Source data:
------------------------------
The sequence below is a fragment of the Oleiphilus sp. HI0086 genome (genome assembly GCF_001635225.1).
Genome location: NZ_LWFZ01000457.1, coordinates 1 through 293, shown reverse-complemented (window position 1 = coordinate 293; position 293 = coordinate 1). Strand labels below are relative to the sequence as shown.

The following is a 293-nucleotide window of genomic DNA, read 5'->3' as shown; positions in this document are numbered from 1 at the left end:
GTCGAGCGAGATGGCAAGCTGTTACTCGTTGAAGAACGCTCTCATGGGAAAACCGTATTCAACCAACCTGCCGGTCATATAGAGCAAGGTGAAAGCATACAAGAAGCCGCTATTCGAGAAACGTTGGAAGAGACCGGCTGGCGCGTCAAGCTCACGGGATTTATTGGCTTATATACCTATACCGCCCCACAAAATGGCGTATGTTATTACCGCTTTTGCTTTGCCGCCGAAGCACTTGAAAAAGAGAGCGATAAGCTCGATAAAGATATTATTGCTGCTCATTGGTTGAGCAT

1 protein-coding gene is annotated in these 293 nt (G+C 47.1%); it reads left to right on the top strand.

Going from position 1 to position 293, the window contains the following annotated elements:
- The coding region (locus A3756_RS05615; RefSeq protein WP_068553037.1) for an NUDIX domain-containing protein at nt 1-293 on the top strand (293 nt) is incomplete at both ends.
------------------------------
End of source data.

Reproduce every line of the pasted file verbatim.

The sequence below is a fragment of the Oleiphilus sp. HI0086 genome (genome assembly GCF_001635225.1).
Genome location: NZ_LWFZ01000457.1, coordinates 1 through 293, shown reverse-complemented (window position 1 = coordinate 293; position 293 = coordinate 1). Strand labels below are relative to the sequence as shown.

The following is a 293-nucleotide window of genomic DNA, read 5'->3' as shown; positions in this document are numbered from 1 at the left end:
GTCGAGCGAGATGGCAAGCTGTTACTCGTTGAAGAACGCTCTCATGGGAAAACCGTATTCAACCAACCTGCCGGTCATATAGAGCAAGGTGAAAGCATACAAGAAGCCGCTATTCGAGAAACGTTGGAAGAGACCGGCTGGCGCGTCAAGCTCACGGGATTTATTGGCTTATATACCTATACCGCCCCACAAAATGGCGTATGTTATTACCGCTTTTGCTTTGCCGCCGAAGCACTTGAAAAAGAGAGCGATAAGCTCGATAAAGATATTATTGCTGCTCATTGGTTGAGCAT

1 protein-coding gene is annotated in these 293 nt (G+C 47.1%); it reads left to right on the top strand.

Going from position 1 to position 293, the window contains the following annotated elements:
- The coding region (locus A3756_RS05615; RefSeq protein WP_068553037.1) for an NUDIX domain-containing protein at nt 1-293 on the top strand (293 nt) is incomplete at both ends.